Alex Rodriguez did not start but entered the game late as a pinch-hitter (Nick Green played third and collected three hits). In the seventh, Rodriguez popped up to the shortstop. Before the ball landed, the boo birds began to howl. Now, Rodriguez was up in the ninth with two outs and a runner on first. The rain poured down, a real summer thundershower. The crowd cheered Rodriguez. But with the count 3-1, the umps called for the tarp. Derek Jeter was due up next. As the players filed into the dugout, Jeter had a look of mock disgust on his face (though the Yankees were lucky the umps let them play as long as they did). Seconds later, he was smiling, that broad, easy smile of his that we only see on the field or in the dugout but never when addressing the press.

Rodriguez would have to close to two hours to think about things before he got back in the batter’s box. When play resumed, he swung at a slider and then was caught looking by a fastball on the outside part of the plate. The boo birds had mercy–or most of them had gone home already. Perhaps the rain temporarily refreshed them. Two innings later, Cabrera ended it. What a joyous way to end the game as well as the heat wave. As Cabrera approached the plate, he tossed his helmet into the air with both hands–a move that has become customary these days. Johnny Damon caught the helmet and happily spiked it into the ground behind home plate.

The energy in the stadium in the ninth inning will go down as one of the most memorable moments of the year for me. And how about Johnny Damon playing first and Andy Phillips playing second base? The Yanks steal a win and remain a half-game behind Boston. Not a bad way for Joe Torre to celebrate his 66th birthday.

What Fresh Hell Is This?

Temperatures reaching 100 degrees, a threat of thunderstorms, Alex Rodriguez (toe) and Jorge Posada (four straight starts) out of the line-up, and Sidney Ponson on the mound for the Yankees? My hat is off to the fans who chose to sit through that in person tonight.

For what it’s worth, things have been quite heavenly for the Yankees recently. They’ve won eight of their last nine, easily their best stretch of the year, they’re tied in the loss column with the Red Sox, just 2.5 games behind Chicago in the Wild Card chase, and, with a winning percentage two points better than the Mets’, have a better record than every team in the National League. In fact, only two teams have lost fewer games than the Yankees thus far this season and the Yankees have a 6-1 record against those two clubs (the Chisox and Tigers).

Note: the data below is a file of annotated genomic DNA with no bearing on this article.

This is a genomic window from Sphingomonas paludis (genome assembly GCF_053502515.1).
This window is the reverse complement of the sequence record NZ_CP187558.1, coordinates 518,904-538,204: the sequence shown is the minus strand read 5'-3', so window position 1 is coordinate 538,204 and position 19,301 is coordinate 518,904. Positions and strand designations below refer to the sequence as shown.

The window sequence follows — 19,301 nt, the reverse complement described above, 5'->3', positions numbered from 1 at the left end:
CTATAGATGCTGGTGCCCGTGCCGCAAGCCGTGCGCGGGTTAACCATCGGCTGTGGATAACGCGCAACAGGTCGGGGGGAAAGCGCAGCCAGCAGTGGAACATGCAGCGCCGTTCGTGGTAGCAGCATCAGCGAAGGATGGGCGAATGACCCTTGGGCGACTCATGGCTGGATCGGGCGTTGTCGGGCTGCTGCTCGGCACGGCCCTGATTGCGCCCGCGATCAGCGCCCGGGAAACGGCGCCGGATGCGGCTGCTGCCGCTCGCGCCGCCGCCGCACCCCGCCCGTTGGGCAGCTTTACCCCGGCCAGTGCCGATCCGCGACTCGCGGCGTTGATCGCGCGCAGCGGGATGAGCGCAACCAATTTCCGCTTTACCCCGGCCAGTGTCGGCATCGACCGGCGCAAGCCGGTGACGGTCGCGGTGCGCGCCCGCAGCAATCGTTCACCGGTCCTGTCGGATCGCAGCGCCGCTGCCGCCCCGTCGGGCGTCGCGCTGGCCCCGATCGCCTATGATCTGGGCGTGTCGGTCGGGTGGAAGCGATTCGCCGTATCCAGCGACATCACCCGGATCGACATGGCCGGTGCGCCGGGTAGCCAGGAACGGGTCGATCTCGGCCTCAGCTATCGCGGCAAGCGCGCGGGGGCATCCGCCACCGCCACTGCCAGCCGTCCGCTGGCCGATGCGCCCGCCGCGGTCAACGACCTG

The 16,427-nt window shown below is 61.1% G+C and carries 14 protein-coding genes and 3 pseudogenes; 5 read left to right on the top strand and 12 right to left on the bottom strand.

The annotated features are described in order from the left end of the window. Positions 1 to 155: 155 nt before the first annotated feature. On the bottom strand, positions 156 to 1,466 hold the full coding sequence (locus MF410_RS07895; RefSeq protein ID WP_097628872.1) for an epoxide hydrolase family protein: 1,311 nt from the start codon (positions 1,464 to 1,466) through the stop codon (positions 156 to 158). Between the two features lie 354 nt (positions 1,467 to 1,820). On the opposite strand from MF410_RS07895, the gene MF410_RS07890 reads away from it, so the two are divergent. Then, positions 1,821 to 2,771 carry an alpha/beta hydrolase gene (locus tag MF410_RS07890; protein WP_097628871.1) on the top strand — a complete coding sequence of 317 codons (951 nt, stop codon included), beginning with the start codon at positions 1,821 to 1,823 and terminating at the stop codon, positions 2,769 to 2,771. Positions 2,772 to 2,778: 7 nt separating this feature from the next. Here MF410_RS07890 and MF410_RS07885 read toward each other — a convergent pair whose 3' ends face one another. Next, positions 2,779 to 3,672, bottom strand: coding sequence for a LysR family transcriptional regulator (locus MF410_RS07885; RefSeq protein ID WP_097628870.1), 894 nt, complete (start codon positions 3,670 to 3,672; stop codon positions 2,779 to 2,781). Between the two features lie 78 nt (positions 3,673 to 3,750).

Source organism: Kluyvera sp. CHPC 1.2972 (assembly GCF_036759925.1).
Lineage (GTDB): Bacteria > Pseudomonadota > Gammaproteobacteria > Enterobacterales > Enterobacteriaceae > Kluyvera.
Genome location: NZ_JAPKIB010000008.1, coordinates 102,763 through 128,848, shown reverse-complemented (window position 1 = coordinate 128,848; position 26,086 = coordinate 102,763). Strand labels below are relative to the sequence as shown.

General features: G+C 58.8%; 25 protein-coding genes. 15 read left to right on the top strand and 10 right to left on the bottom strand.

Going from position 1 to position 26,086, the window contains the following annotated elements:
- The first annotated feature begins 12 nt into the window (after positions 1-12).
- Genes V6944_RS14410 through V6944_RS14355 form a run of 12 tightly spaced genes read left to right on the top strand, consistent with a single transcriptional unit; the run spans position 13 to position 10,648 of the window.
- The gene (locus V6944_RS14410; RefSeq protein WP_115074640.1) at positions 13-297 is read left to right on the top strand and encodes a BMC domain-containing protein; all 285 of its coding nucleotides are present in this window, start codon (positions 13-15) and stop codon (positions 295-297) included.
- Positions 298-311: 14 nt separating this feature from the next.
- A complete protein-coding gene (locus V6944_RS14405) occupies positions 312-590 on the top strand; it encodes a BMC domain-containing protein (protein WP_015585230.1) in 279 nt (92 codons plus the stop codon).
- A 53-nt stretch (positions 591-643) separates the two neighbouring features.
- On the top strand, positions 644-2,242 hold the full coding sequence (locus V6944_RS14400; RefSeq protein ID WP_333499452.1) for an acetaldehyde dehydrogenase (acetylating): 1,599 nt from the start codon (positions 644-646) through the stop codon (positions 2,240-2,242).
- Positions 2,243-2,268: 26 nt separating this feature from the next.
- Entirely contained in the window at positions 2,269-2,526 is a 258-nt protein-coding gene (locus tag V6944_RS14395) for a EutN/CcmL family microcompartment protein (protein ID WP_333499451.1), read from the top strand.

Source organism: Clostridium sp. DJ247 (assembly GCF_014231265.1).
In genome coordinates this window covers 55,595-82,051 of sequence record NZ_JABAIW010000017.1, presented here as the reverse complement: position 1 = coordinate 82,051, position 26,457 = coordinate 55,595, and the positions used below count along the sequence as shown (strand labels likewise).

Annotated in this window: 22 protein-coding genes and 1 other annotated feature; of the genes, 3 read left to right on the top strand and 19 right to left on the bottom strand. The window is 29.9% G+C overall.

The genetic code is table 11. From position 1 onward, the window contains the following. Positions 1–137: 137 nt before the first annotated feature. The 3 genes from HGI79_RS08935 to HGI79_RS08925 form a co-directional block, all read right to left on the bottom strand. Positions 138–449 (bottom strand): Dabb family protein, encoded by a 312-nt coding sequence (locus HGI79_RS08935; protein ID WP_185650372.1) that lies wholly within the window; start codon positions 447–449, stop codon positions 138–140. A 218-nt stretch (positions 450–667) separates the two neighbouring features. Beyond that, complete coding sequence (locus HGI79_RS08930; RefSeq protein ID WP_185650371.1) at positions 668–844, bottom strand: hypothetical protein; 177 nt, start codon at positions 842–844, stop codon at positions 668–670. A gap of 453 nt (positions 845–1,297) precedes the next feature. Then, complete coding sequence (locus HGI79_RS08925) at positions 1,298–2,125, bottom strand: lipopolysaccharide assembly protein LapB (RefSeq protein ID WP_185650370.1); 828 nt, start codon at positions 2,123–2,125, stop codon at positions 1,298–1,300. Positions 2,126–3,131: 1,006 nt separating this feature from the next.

Keep reading that paragraph as Sir Sidney gets a right pounding at the hands of an exceedingly average Mariners’ line-up tonight. It will help. As might the fact that The Big Ponson Toad is going up against Joel Pineiro, who’s been down-right Ponson-like of late.

We’ll Take It

Chien-Ming Wang was not at his best on Monday night but he was still good enough to earn his 10th win of the season. The Yankees committed four error–three by Alex Rodriguez–but Wang worked out of trouble several times as the Bombers beat the Mariners, 4-2 It was a miserable night for Rodriguez who was pulled from the game after the seventh inning. Rodriguez fouled a ball off his left toe in the fifth inning. According to Tyler Kepner:

“You never want to come out of a game,” said Rodriguez, who iced the toe near the end of the game. “But it was swelling up pretty bad in my last at-bat.”

…”That’s baseball,” Rodriguez said. “The day before, I had a brilliant day defensively. Tonight, I stunk. The good news is we won, and move on.”

Rodriguez, who now has 16 errors this season, will have x-rays taken on the foot this morning.

Johnny Damon had three hits and Jason Giambi hit a solo dinger into the upper deck in right. Mariano Rivera gave up a double and a single to start the ninth, and then faced our old pal, Ironhead Edurardo Perez. 2-5 lifetime against Mo, Perez took two huge hacks at cutters that were over the plate. They were mistakes, but all Perez could do was foul them off and feel confident that he was seeing the ball well and getting in some good cuts. Rivera struck him out looking on an inside fastball. It was off-the-plate but Rivera got the call the way great players often do. Ichiro popped out to short and then Rivera struck out Willie Bloomquest to end the game. Like Wang, Rivera was not at his best, but he was good enough.